Finally, and this is the piece that makes me the most happy, there are very strict rules about how legislative and congressional districts can be drawn. No longer will there be, for example, islands of one district in the middle of another one simply to benefit a single political party. The resolution requires that districts be “areas of convenient territory contiguous by land”. Areas “that meet only a points of adjoining corners are not” considered “contiguous”.
Bipartisan. Independent. Transparent. Open. This proposal has all of the hallmarks of a true democracy and a legitimate redistricting process. While it will chap the butts of Republicans who have been so shrewd in their redistricting over the past 20 years, they will have a very hard time defending a vote against this resolution and the people of Michigan would very likely support it as a ballot proposal as well.
This incredibly important resolution is now in the Elections and Ethics Committee. We’ll keep a very close eye on its progress.
Republican rejection of Obamacare in Michigan increases costs for small business
The Small Business Association of Michigan supports the broadening of eligibility criteria to participate in the Medicaid program...
The reality is that people go to our health-care system and they get care, and if they can’t afford it, they still get care but it’s uncompensated. Uncompensated care actually gets passed along to those who can pay. It’s called cost shifting and it’s been happening for a very long time. And it has found its way into the base rates of health insurance for small businesses all across the state.
Medicaid expansion makes good business sense for Michigan’s government, its businesses and, most obviously, its uninsured – because getting coverage for the uninsured matters to business.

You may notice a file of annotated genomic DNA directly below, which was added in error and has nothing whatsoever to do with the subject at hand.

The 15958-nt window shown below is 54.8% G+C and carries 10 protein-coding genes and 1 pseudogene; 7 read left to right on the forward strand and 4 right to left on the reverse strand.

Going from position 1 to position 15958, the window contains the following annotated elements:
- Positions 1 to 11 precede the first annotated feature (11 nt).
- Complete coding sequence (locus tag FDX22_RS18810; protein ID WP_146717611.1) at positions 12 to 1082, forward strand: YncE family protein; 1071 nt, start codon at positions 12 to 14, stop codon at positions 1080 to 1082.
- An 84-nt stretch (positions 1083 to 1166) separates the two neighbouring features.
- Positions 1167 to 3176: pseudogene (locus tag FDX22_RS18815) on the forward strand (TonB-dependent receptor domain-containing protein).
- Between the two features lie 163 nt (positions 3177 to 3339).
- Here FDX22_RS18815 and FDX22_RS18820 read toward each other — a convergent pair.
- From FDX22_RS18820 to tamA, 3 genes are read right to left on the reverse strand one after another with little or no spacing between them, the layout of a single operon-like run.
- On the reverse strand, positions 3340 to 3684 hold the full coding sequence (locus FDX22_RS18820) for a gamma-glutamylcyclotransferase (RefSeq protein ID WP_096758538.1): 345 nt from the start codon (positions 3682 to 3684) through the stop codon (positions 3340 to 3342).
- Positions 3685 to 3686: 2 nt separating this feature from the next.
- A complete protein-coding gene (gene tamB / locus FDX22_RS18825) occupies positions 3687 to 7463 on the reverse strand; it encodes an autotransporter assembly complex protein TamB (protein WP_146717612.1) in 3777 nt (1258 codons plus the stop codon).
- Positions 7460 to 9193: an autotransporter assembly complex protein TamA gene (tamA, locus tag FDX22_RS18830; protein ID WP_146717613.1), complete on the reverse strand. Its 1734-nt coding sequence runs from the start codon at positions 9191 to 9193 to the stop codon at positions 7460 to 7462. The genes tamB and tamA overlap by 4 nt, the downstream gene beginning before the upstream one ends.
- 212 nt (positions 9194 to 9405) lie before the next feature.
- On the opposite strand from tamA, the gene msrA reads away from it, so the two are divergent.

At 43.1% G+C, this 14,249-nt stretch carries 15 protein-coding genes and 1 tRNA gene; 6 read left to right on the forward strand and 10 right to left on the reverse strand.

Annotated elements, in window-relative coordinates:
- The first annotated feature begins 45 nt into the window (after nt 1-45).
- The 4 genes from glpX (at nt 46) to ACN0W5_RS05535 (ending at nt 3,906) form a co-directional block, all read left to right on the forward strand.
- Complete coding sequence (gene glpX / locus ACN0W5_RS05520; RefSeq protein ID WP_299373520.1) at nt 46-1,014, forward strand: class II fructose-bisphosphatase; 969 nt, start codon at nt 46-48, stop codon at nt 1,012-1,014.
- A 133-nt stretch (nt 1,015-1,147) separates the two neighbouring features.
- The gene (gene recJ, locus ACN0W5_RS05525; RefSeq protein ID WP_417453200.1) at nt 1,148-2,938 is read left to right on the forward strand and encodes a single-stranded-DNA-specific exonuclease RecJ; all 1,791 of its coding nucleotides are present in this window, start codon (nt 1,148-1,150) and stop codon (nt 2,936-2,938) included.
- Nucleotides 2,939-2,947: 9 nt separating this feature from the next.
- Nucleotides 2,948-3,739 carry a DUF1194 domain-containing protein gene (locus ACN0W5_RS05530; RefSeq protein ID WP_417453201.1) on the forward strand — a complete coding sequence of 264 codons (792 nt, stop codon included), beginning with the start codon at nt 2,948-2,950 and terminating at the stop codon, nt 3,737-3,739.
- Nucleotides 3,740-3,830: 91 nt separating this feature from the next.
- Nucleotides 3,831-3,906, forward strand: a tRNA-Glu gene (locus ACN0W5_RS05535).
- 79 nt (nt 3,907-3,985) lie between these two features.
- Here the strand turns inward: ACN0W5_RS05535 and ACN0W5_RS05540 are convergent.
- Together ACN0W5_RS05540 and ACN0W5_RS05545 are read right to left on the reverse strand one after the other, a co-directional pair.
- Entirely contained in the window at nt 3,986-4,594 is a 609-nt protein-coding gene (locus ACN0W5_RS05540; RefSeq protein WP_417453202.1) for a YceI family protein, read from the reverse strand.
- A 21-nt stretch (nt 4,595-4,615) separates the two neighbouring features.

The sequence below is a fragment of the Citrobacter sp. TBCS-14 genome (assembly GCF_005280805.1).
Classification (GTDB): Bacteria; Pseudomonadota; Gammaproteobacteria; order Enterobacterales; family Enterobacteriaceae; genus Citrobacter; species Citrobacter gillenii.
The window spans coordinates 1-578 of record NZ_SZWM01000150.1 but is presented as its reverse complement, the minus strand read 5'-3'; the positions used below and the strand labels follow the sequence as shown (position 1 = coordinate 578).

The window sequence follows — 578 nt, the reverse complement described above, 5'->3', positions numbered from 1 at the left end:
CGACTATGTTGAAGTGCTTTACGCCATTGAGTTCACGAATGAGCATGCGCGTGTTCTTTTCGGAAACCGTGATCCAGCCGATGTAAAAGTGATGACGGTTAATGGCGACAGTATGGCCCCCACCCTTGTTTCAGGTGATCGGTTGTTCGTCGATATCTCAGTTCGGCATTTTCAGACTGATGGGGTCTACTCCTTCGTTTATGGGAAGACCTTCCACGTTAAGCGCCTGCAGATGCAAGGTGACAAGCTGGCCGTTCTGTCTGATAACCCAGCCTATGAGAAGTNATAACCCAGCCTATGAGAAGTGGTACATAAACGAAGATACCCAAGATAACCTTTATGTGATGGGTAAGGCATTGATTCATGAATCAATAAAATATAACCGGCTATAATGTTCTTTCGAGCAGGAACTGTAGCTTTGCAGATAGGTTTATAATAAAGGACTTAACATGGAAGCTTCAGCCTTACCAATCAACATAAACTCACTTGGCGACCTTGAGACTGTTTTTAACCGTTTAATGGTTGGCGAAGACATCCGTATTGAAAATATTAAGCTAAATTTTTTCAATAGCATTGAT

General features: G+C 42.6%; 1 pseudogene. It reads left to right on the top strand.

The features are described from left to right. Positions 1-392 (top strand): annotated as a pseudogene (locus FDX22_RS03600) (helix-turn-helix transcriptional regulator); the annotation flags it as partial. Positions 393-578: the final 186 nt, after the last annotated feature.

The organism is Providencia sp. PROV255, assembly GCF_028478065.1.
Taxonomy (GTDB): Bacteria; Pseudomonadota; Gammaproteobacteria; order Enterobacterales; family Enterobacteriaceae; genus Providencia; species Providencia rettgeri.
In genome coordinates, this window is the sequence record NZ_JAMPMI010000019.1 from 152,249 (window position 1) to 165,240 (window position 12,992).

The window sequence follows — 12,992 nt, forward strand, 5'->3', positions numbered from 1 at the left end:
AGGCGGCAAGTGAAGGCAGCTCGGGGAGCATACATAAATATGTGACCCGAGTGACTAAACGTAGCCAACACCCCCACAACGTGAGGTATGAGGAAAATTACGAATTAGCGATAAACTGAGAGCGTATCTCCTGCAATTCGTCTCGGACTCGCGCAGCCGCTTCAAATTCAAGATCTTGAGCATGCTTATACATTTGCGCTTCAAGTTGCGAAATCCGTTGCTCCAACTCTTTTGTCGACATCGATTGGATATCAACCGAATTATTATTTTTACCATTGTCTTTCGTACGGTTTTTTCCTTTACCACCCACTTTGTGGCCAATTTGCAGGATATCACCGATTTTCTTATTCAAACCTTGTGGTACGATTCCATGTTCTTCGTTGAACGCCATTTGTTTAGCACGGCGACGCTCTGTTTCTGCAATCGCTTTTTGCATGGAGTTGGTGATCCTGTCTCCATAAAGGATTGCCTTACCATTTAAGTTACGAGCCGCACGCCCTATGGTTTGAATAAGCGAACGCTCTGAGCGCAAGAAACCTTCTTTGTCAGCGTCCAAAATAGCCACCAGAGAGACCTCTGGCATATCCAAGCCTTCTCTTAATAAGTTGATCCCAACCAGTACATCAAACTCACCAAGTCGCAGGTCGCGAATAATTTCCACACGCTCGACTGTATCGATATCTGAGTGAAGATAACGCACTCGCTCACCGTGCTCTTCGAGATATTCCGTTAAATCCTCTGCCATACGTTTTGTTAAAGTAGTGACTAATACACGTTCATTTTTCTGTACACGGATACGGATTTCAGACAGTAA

Obamacare has expanded coverage, saved consumers money, reined in health care costs and improved quality of care
Republican leaders in Congress regularly denounce the 2010 Affordable Care Act and vow to block money to carry it out or even to repeal it. Those political attacks ignore the considerable benefits delivered to millions of people since the law’s enactment three years ago Saturday. The main elements of the law do not kick in until Jan. 1, 2014, when many millions of uninsured people will gain coverage. Yet it has already thrown a lifeline to people at high risk of losing insurance or being uninsured, including young adults and people with chronic health problems, and it has made a start toward reforming the costly, dysfunctional American health care system.
PEW Center poll shows GOP favorability at 20-year low
Andrew Kohut is the founding director and former president of the Pew Research Center. He served as president of the Gallup Organization from 1979 to 1989.
In my decades of polling, I recall only one moment when a party had been driven as far from the center as the Republican Party has been today.
The Republican Party’s ratings now stand at a 20-year low, with just 33 percent of the public holding a favorable view of the party and 58 percent judging it unfavorably, according to a recent Pew Research Center survey. Although the Democrats are better regarded (47 percent favorable and 46 percent unfavorable), the GOP’s problems are its own, not a mirror image of renewed Democratic strength.
Americans’ values and beliefs are more divided along partisan lines than at any time in the past 25 years. The values gap between Republicans and Democrats is now greater than the one between men and women, young and old, or any racial or class divides.